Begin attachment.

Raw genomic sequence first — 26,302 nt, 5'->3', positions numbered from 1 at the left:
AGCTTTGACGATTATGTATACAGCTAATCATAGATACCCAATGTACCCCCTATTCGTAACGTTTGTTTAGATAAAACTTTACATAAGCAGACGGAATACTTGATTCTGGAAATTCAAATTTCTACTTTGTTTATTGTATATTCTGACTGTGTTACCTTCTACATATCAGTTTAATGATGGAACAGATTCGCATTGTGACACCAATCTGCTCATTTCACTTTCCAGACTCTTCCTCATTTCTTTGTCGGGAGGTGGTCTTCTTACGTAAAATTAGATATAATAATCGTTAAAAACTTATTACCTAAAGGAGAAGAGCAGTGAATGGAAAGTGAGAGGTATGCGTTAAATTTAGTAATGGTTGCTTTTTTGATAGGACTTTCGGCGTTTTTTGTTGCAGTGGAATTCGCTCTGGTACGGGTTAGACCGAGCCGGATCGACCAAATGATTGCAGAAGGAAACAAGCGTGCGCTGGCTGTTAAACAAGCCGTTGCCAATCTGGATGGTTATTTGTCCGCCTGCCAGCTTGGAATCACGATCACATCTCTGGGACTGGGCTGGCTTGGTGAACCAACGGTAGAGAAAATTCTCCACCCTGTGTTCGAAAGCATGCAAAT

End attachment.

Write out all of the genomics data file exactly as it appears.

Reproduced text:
Raw genomic sequence first — 26,302 nt, 5'->3', positions numbered from 1 at the left:
AGCTTTGACGATTATGTATACAGCTAATCATAGATACCCAATGTACCCCCTATTCGTAACGTTTGTTTAGATAAAACTTTACATAAGCAGACGGAATACTTGATTCTGGAAATTCAAATTTCTACTTTGTTTATTGTATATTCTGACTGTGTTACCTTCTACATATCAGTTTAATGATGGAACAGATTCGCATTGTGACACCAATCTGCTCATTTCACTTTCCAGACTCTTCCTCATTTCTTTGTCGGGAGGTGGTCTTCTTACGTAAAATTAGATATAATAATCGTTAAAAACTTATTACCTAAAGGAGAAGAGCAGTGAATGGAAAGTGAGAGGTATGCGTTAAATTTAGTAATGGTTGCTTTTTTGATAGGACTTTCGGCGTTTTTTGTTGCAGTGGAATTCGCTCTGGTACGGGTTAGACCGAGCCGGATCGACCAAATGATTGCAGAAGGAAACAAGCGTGCGCTGGCTGTTAAACAAGCCGTTGCCAATCTGGATGGTTATTTGTCCGCCTGCCAGCTTGGAATCACGATCACATCTCTGGGACTGGGCTGGCTTGGTGAACCAACGGTAGAGAAAATTCTCCACCCTGTGTTCGAAAGCATGCAAAT